This article explores the links between low pay, unemployment and labour market churning over the period 2001 to 2006. The issue of churning is explored through analysis of the HILDA calendar data, in which job starts and job terminations are modelled using multinomial logit regressions. The results are further explored using multilevel binomial logit models. Predicted probabilities of moving from job to job, from unemployment into jobs, and from jobs into unemployment, are calculated and these show that low paid, low skilled workers are highly vulnerable to labour market churning. Certain demographic groups, particularly migrants from particular regions, are also shown to be vulnerable. The results reinforce the importance of labour market policies which prioritise job continuity, skills development and earnings improvement rather than simply focusing on job attainment.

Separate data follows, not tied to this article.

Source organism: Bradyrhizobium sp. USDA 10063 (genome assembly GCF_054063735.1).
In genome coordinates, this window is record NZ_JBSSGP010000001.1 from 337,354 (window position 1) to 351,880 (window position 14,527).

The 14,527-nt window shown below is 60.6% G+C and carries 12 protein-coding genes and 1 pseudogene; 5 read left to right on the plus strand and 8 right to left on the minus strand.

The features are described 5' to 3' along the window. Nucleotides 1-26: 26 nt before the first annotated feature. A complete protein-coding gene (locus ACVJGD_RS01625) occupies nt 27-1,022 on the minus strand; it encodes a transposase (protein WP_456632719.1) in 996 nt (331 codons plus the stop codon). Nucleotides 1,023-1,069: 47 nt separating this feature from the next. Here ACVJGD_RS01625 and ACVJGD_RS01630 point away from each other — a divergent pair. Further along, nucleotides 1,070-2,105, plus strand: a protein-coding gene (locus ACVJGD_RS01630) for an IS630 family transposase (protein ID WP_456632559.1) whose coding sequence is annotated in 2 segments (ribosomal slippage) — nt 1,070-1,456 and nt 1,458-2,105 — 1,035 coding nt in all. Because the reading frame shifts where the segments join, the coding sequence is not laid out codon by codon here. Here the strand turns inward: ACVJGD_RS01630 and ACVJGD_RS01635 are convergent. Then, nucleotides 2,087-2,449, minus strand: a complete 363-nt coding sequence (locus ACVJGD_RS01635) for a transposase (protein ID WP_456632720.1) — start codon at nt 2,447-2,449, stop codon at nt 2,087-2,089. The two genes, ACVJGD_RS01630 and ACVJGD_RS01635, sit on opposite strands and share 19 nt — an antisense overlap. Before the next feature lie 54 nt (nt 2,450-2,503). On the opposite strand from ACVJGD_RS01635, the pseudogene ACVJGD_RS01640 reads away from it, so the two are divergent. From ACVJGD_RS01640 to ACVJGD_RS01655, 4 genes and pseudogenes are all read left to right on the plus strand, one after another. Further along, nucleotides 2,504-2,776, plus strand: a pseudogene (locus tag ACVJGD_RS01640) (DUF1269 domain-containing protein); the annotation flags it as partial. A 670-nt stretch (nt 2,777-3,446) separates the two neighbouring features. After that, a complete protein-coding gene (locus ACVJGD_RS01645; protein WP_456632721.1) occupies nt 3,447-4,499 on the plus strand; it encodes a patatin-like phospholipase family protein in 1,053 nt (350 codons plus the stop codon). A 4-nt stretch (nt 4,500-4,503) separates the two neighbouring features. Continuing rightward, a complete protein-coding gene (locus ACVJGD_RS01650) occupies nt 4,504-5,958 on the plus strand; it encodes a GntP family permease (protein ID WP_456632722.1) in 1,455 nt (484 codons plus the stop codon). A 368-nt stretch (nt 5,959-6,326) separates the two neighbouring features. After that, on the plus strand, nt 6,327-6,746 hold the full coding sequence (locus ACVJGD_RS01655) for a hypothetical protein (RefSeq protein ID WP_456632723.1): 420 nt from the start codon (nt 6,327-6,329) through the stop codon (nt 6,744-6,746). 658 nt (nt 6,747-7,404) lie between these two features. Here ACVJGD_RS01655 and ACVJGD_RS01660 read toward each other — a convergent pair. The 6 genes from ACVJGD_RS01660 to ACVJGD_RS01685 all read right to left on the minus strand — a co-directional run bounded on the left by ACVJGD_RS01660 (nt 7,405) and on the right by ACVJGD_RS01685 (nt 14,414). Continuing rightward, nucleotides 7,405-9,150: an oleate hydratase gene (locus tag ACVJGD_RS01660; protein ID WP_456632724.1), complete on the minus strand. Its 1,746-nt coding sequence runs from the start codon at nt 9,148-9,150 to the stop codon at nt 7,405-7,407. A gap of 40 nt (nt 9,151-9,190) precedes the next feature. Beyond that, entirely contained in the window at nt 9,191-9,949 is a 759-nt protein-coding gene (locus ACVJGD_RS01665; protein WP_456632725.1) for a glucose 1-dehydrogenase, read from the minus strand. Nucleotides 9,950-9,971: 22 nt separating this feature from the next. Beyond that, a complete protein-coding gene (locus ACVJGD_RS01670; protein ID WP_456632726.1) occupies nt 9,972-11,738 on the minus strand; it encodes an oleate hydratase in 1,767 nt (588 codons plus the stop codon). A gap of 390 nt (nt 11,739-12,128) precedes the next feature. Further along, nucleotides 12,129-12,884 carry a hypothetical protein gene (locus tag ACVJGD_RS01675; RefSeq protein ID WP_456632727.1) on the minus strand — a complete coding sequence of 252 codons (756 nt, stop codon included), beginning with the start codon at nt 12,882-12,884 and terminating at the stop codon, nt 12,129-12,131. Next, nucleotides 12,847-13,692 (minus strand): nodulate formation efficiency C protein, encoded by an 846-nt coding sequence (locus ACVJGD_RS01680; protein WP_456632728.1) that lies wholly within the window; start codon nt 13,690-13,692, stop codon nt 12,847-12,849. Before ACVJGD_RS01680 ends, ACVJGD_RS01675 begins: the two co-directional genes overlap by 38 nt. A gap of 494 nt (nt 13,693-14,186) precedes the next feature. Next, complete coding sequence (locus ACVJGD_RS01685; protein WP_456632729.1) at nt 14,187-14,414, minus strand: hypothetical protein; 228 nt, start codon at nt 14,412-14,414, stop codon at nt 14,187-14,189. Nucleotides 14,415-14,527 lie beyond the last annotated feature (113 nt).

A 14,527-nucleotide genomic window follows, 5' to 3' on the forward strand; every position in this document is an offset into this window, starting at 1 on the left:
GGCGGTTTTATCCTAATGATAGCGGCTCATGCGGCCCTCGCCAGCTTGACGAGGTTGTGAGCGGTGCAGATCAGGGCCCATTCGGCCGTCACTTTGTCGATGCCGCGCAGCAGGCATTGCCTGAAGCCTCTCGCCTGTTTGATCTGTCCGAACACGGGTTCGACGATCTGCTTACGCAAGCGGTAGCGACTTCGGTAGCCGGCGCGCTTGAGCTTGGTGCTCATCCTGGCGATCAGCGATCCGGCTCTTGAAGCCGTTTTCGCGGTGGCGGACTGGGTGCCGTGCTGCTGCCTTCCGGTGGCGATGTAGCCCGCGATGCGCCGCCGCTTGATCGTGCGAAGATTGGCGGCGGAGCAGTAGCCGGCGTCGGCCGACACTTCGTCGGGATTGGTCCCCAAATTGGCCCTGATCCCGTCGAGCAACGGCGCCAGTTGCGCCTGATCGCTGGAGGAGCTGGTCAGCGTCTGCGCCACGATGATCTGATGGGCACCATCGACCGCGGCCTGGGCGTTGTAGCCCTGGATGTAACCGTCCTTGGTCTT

|Number of pages
|Australian Journal of Labour Economics
|Published - 2008